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Thursday November 14, 2019

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Manvendra Singh Blog - DSA's Editor-in-Chief

Opinion: Assertive China - Cooperation, competition or conflict?

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China is an enigma that continues to defy conventional analyses. It has in fact always been an enigma. From the time it came to regard itself as the Middle Kingdom, till the current era, there has been something about China that doesn't quite gel. It defies conventional wisdom on account of its many extraordinary achievements and simultaneous contradictions. The economic growth story is the envy of many in the world and an unparalleled success in human history. The largest number of human beings lifted out of poverty in the shortest span of time in an extraordinary achievement. But not all of China's achievements are worth emulating. Because at the same time as the growth story are wretched tales of environmental degradation, denial of basic human rights to its people, brutalities in Tibet and Xinjiang and flourishing corruption like there wasn't a tomorrow. It remains an enigma, therefore, because it displays extraordinary contradictions. In many ways it remains beyond scrutiny even in a networked age and information overkill.

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The Indo-French relationship

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India and France share one of those strange all-weather relationships that rarely gets the credit or status that it deserves. It just exists in the backdrop of enormous global drivers, hardly ever drawing attention toward its dynamics. Even as the atmospherics always seem to be on the wavelength, the relationship doesn't create headlines, let alone breaking news. There is of course the occasional defence announcement that creates ripples, but that is always the way it has been. India and France are sort of taken for granted. Which is sometimes also a good thing, but there is a danger that it remains one of those expected relationships, for which neither side takes that additional step to take it to a higher level.

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Founding Editor's View on Maoism and Terrorism

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On 16 April an important encounter took place in Chhattisgarh. A joint operation involving the CRPF and the state police was successful in eliminating nine Naxals in the Dandakaranya region of Sukma district. This is the area of Chhattisgarh where the Maoist Naxals are extremely active and have caused many casualties amongst policemen and other security forces. So in that sense it was an extremely important encounter and a successful one at that. What, however, is as important and maybe even more so in the long run, is how a UAV was used during the operation.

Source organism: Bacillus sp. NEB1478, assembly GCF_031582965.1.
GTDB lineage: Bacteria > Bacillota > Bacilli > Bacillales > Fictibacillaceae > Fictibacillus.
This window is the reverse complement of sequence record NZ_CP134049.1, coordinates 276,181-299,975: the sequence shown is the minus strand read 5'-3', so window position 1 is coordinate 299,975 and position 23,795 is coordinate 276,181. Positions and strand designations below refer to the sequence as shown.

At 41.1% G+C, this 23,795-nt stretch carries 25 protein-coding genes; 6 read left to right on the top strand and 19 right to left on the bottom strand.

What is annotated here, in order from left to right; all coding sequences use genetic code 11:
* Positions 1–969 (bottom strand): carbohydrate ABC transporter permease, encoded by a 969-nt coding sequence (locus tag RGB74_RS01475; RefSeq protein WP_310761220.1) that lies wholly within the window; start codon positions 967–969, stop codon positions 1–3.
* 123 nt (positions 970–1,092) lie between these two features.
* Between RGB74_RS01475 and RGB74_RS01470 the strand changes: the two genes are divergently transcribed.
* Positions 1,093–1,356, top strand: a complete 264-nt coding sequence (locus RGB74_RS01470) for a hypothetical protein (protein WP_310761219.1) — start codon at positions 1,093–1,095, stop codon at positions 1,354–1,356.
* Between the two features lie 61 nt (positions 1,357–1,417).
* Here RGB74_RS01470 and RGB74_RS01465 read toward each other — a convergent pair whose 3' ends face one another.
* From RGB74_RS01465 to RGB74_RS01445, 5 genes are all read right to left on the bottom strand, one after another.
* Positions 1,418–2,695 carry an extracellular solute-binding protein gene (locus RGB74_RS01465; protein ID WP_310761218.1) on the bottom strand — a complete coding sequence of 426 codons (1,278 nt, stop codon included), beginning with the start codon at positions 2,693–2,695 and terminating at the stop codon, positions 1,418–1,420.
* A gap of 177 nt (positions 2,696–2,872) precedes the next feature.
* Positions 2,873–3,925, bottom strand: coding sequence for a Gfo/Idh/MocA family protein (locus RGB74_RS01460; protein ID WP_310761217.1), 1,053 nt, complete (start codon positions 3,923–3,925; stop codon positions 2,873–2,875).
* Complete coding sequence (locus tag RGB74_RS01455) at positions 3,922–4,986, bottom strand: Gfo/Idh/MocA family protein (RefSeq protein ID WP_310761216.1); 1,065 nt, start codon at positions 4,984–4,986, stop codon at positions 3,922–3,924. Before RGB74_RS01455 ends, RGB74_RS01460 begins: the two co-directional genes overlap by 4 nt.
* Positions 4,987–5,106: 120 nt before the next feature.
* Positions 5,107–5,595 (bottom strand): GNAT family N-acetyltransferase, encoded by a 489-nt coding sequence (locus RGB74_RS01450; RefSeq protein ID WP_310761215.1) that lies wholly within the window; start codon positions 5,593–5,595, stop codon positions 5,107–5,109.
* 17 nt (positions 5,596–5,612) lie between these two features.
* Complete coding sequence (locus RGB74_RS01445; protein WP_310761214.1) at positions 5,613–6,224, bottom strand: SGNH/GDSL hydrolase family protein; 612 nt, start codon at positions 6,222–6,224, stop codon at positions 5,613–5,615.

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India's Look East Policy

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India has an announced 'look east' policy. It was first enunciated in the 1990s when the country was being buffeted by western winds that sought to trap it in the diplomatic quagmire caused by Jammu and Kashmir. Late Prime Minister PV Narasimha Rao, the much underrated practitioner of statecraft, began the use of this term. He used it in terms of the need for a few constant pegs to Indian diplomatic and security interests. At that time nothing seemed to show a direction. The world had recently witnessed the end of the cold war and the emergence of new countries from the debris of the disintegrating Soviet Union was a very real reality. It was a world quite unlike anything seen in at least a couple of human generations.

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A view on new non-alignment movement, a version 2.0

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There is a belief that things of the past can remain relevant in the future, even if they need to be retooled a wee bit. Institutions, organisations, alliances, all of these of the yesteryears continue to have a relevance with a bit of retouching. Something a little more than a rouge job. In this there is an underlying assumption that says the forces which made a particular association, organisation, are still relevant decades down the line. In the world of politics, particularly of the international variety, there is a dynamism that can age even the most contemporary institutions. So it raises serious questions when some theorise on a new non-alignment movement, a version 2.0.

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